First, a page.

Humidity ) Achieving specific water loss is the goal 11-15% general rule 12% weight loss best 2 ) Relative humidity should be % Wet bulb temp F

65 Artificial Incubation
Egg turning ) Recommendations 5-6 times per day (three times is OK) 180 degrees, not all in one direction place an X on one side of egg Do not turn last three days of incubation

66 Artificial Incubation
Ventilation Air exchange is critical to prevent suffocation Rule of thumb – ventilate as much as you can and still be able to maintain incubator temperatures

67 Setter Operation Ventilation Temperature control
Supply of fresh air, exhausting CO2 Temperature control Varies with setter type 99.5 – 1000 F

68 Setter Operation Humidity Turning Used to control moisture loss
Chickens ~ days Ostrich ~ 15% total 840 F wet bulb (~ 54% humidity) Turning Ensures proper embryo development At least 2-3 X per day

69 Hatcher Operation Ventilation Humidity Temperature
May increase after pipping Humidity varies with different species Temperature Usually lower than in the setting machines Do not turn eggs prior to hatching

70 Incubation Duration Varies a great deal among species Chicken 21 days
Duck 28 – 35 days Pheasant 24 days Quail 18 – 24 days Turkey 28 days Emu days Budgie 14 days

71 Egg Candling Candling allows examination of embryo development
After 10 days of incubation, use a small flashlight and place it on the large end of the egg while in a dark room Examine and determine normal embryo development at 10 days Break open unhatched eggs (residue breakout) to determine fertility or embryo death

72 Hatch of Fertile 86.4% hatch / 96% fertile * 100 = 90% Hatch of Fertile Hatchery % Hatch % Fertile % Hatch of Fertile A 86 97 88.66 B 82 91 90.11 C 84 94 89.36

73 Natural Incubation Maintain a pen of naturally broody hens
Silkies, Cochins, etc Allow layers or breeders to incubate and brood their own young

74 Incubation – management of setters and hatchers
Hatchability Controlling Factors Farm Hatchery Breeder Nutrition Sanitation Disease Egg Storage Infertility Egg Damage Incubation – management of setters and hatchers Egg Sanitation Chick Handling

75 Chick Pull and Processing
Chicks separated, graded by quality, counted Vaccination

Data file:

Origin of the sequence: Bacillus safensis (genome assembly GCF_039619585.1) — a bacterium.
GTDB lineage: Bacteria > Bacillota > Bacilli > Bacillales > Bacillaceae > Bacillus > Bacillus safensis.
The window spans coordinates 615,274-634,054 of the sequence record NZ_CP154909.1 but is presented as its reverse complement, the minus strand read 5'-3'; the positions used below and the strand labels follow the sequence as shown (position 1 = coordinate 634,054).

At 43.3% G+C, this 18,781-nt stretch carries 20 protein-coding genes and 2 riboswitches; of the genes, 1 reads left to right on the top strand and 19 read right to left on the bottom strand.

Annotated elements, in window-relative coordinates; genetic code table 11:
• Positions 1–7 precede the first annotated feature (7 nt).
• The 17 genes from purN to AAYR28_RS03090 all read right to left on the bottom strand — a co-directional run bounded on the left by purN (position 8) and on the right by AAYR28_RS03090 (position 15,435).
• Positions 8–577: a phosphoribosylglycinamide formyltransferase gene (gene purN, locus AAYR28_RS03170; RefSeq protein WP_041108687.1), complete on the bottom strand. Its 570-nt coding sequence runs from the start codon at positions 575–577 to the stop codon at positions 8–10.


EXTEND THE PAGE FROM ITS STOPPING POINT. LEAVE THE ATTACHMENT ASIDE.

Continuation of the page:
76 Factors Influencing Chick Size
Egg size Chick weight 66-68% of egg weight Moisture loss during incubation Length of time between setting and pulling chicks from hatchers Date at which incubation began

77 Brooding Chicks Start chicks at 90 to 92oF
Lower temp ~ 5oF each week thereafter Use a solid brooder guard if you have a large area you are raising the chicks Feed and water chicks immediately after they are placed in brooding area Provide access to food and fresh water at all times!

78 Brooder Ideas

79 Just right Too hot Too cold Too drafty

80 Importance of Water Water is the forgotten nutrient
It must be clean, and cool at all times Don’t create a soup of bacteria! Adding vitamins or electrolytes in the water is also very helpful

81 Ambient Environment In addition to air temperature Keep birds dry
Don’t allow birds to be exposed to air drafts But. . . Birds need fresh air Keep birds dry Keep pens (floor) dry

82 Brooding Chicks Feed chicks a quality starter feed for several weeks
This feed is high in protein and a “rich” formula

83 Rearing Pullets After the starter feed formula runs out switch to a regular chicken grower Again provide access to food and clean, cool water always

84 Housing for the “Hens” Keep them “high and dry” Clean floors and area
Fresh air through ventilation Without excessive drafts Nest boxes Perches Adequate feed and water space

85 How It Used to Be Done in 1926

86 Do we need to reinvent the wheel?
NO! How it used to be done is not bad However, we do know much more about birds today than anyone has ever known, We can and should utilize this information!